There are no specific data on the evolution of COVID-19 in patients with thyroid cancer, nor how it affects them in particular. However, in itself, this type of cancer does not cause a suppression of the immune system, which is the primary condition for being considered a high-risk population.
This changes if you have recently received chemotherapy, radiotherapy, or surgery (surgeries performed before the pandemic do not add up as a risk factor, only recent ones) since this type of treatment weakens the immune system, making you more susceptible to any disease. Check with your head and neck cancer surgeon about the susceptibility of your current condition.
However, regardless of the case, the situation cannot be taken lightly as there are still many things that we do not know about the virus, so it is best to take precautionary measures.
How to continue treatment during the pandemic?
Depending on the country you are in, the conditions for carrying out your treatment plan may vary. However, bodies in the international medical community, such as the British Thyroid Foundation, have put together some suggestions for different clinical scenarios of thyroid cancer patients. These are the suggestions:
- Patients who have completed treatment for thyroid cancer: Patients who have received prior treatment for thyroid cancer, such as surgery, with or without iodotherapy, are not considered to be at increased risk for COVID-19 infection.
- Patients with scheduled surgery: Patients with significant symptoms and/or rapidly progressive disease should be able to access surgery. For patients with cancers classified as “low risk” where progression is considered slow, surgery may be delayed until such time as it is considered safer to proceed. Surgery may also be deferred for patients considered susceptible to severe COVID-19 infection or who may need intensive monitoring after surgery.
- Radioactive iodine therapy: Since the pandemic began, most medical centers have discontinued I-131 treatments due to the overload of patients brought on by COVID-19 and concerns about the potential spread. In most cases, radioactive iodine therapy is not urgent and can be safely delayed. However, as deconfusion progresses in many countries, it is possible to restart treatment, consult your thyroid cancer surgeon about this possibility.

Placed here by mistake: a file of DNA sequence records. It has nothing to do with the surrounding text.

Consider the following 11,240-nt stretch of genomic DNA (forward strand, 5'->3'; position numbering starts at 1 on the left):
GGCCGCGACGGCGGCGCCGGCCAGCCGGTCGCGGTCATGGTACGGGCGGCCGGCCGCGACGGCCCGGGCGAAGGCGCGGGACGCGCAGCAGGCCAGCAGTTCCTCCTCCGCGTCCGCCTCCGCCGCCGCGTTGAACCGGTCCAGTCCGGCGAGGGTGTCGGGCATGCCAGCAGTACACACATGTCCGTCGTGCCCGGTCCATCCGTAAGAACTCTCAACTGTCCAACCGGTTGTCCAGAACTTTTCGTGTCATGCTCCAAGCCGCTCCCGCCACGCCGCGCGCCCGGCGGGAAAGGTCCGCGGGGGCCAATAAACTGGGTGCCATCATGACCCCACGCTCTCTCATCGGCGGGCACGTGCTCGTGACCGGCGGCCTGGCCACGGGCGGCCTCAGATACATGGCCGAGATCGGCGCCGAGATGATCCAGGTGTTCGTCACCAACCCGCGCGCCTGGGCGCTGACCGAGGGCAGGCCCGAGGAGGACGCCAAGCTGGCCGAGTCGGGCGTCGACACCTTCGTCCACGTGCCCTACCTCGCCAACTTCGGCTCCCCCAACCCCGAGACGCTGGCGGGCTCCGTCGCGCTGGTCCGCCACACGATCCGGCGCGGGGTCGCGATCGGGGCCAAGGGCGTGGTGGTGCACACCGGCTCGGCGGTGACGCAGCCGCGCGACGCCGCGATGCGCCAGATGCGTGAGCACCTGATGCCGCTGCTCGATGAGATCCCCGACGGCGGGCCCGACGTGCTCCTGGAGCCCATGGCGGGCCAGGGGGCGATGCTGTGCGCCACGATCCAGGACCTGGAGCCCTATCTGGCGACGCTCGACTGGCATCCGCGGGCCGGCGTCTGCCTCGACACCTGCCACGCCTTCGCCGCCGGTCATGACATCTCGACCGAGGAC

- TSH Suppressive Therapy: Patients receiving suppressive doses of thyroxine (i.e., have a TSH target of <0.1mU / l) should continue with their current dose. Being on suppressive doses of levothyroxine does not increase the risk of COVID-19 infection.
- Tyrosine kinase inhibitors and chemotherapy: Patients receiving inhibitors or chemotherapy may have an increased risk of developing severe coronavirus disease because their immune system is weakened due to a decrease in the number of white blood cells. In these cases, the continuation or modification of the treatment plan will depend on the recommendations of your head and neck surgeon or clinical oncologist.
- Previous radiation therapy: Patients who previously received external beam radiation therapy to the neck may be at increased risk for severe coronavirus disease and should also consider self-isolation.
Have a plan in case you get sick
Establish who could take care of you in case of illness and keep in touch with family, friends, neighbors, and health professionals during this time by email or phone, especially if you live alone.
If you become consciously exposed to the virus or begin to experience symptoms such as a sore throat, dry cough, fever, or shortness of breath, seek medical help as soon as possible and try to contact your care team by phone before personally visiting any center.
If I have had COVID-19, will I be able to continue cancer treatment?
If you have tested positive for COVID-19, you should talk to your head and neck cancer oncologist or surgeon about the impact of this on your cancer treatment. In many centers, a negative COVID-19 test is recommended before chemotherapy, or another cancer treatment begins again.
However, some patients with COVID-19 continue to test positive even after recovering from their symptoms. In this situation, your health care team will consider the risks and benefits of restarting thyroid cancer treatment despite the positive test.
When you resume your cancer treatment, it is important that you wear a mask when attending the clinic or treatment center and that you maintain good hand hygiene by using a disinfectant or handwash before and after visits.